Wednesday, March 19, 2008

On Guard - not!

I like the idea of having a combination lock on tour so there is no key to lose. I also want a strong, but reasonably lightweight lock since it will spend most of its life in a pannier. I don't lock my bike and leave it often on tour, but when I do I'd like a fighting chance it will still be there when I get back. I spotted this OnGuard lock at Urbane Cycles in Toronto last fall and bought one on my visit to Toronto in January.

It's called the Mastiff 5022C and seems beefy while not being ridiculously heavy. The combination dial was easy to set and use. I thought I had a winner!

Unfortunately after carrying the lock around downtown Toronto all afternoon I got it home and it literally fell apart in my hands as I was looking it over. As you can see I didn't even get the tag off it. Each side of the locking mechanism is held to the chain by a small press fit pin. One of these pins was a little too skinny and fell out. Better now than on tour I guess.

Urbane refunded me the purchase amount and since I wasn't able to get back to the shop I still have the lock. If somebody local can make use of the lock it is of no value to me, but I don't want to landfill it as the chain portion could be useful to someone. Who knows somebody more tool savvy then I am might be able to fabricate a bigger pin and make the lock functional. If you want it just email me and it is yours.

I want to close this post by noting that this is my only OnGuard product experience. It represents one data point and so should not be taken as a wholesale condemnation of OnGuard or their product line. I feel it is important to honestly report both positive and negative product experiences so we can all benefit from the resulting online information, but this needs to be evaluated in context. One defect doesn't really mean anything while several may indicate a general problem with a product or company.

If anyone has a suggestion for another combination lock that might work please leave a comment.

7 comments:

Steeker said...

Dude I told you not to buy that at the store, remember I said get the bigger chain one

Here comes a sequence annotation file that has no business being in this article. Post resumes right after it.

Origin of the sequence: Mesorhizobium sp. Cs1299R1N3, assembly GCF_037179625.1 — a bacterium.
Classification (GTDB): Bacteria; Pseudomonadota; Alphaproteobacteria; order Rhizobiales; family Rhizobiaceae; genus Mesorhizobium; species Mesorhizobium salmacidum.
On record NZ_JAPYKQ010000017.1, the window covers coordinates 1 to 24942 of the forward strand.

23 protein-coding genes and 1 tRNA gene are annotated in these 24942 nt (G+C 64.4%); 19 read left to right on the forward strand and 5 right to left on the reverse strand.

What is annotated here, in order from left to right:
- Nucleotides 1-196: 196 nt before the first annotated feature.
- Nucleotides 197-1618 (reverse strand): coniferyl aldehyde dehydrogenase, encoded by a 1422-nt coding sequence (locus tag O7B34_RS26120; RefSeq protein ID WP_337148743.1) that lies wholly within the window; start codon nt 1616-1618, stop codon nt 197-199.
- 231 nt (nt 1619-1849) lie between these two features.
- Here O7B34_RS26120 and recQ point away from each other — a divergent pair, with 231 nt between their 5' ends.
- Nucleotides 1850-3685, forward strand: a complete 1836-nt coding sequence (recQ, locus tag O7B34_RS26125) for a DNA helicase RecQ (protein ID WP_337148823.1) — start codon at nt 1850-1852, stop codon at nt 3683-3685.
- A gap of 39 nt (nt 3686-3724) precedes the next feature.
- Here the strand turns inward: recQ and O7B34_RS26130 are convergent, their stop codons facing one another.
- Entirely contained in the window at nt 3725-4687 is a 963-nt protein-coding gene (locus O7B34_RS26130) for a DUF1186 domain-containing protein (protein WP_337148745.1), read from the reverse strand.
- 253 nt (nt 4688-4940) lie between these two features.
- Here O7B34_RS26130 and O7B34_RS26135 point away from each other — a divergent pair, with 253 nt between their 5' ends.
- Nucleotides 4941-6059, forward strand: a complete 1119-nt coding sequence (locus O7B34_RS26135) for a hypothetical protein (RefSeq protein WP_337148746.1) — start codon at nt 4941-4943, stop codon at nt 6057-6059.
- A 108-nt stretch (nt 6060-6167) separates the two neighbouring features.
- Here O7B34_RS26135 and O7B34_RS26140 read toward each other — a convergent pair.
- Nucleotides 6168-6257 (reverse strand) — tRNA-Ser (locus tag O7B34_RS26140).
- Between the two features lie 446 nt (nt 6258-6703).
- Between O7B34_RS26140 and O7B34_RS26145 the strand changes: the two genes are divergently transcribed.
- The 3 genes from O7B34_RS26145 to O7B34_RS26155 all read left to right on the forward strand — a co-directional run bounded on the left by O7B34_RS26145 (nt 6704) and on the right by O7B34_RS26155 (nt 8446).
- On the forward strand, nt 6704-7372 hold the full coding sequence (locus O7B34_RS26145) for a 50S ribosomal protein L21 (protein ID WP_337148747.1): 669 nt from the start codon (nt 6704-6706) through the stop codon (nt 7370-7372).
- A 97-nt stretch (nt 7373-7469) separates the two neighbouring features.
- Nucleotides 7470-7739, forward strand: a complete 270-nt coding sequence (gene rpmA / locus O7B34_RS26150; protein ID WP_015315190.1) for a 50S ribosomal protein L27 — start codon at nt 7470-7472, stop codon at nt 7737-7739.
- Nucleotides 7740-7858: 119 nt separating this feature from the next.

runawayscreaming said...

Ha, ha! That's a funny story. Look no further than the country of origin of that lock.

I work in the notorious Vancouver downtown eastside (Canada's bloody worst neighborhood on earth) and the crackhead bike thieves are absolutely aggressive. They have tried to steal my bike while I've been riding it. My last bike was stolen when it was locked to the police station in broad daylight (they cut down the steel bar it was locked to).

I keep 55 lbs (two lengths) of hardened chain and four heavy-duty hardened padlocks on my downtown commuting bike (in a steel basket on the rear rack). The chain is the good stuff from a proper industrial supplier. The locks are not Chinese either. The whole crappy bike and good chains weigh over 100 lbs and it rides like a drunken brick.

A couple of times I've had to walk to work and I've taken one of the chains for self-defense (bad neighborhood really). The chain really saved me one night when some ne'er-do-wells tried to relieve me of my wallet with a switch blade knife. My jacket was sliced wide open but I got away mostly unharmed (thanks to cycling!).

I don't carry a lock while touring. A lock light enough for touring will not deter drug addicts or professional thieves. Sometimes a lock is a dead giveaway that you are not around and therefore an invitation for theft. I try to park in places where I can scan for bad guys before leaving it near a bunch of people who look like they could be the owner (like in front of a coffee shop).

So far, in a hundred thousand miles or so of touring, I've never had someone try to steal my bike (mind you, I don't go to the tourist areas or high bike theft areas like university campuses and so on).

I always keep my wallet and credit cards with me so if my bike does get stolen I can just laugh and take the bus.

Vik said...

Steeker - I have a heavy chain lock - doesn't help much for cycle touring though. I'm not carrying that much weight for occasional use.

David - I agree I would not leave my bike in a high crime area while on tour - locked or not. OTOH - occasionally leaving your bike is necessary and having something between a wimpy cable lock and a Kyrtonite NYC 15lb chain lock is nice.

Chris said...

vik
doing some research on this as well, will keep you in the loop
ck

Ottovelo said...

Looks like the abus bordo would be your sort of lock. Easy to store and there are combination lock models.

http://www.abus-bordo.com/gb/die_modelle.htm

I like reading your blog a really lot!

rob said...

A few night ago, I was locking up my bike with an Onguard U-lock and it fell apart in my hands. I've searched on the web and found that this has happened to other people, as well - so I would definitely recommend people avoid Onguard locks. At least I got one year of use out of mine, but I'm off to buy a Kryptonite NYFU now - expensive, but at least I'm sure it will last.

Alex S said...

Had exactly the same problem with the lock, really annoyed as i thought i had found a great one, and had no use of my bike whilst i found a replacement.
Wonder if its a manufacturing fault or just the case with a few locks??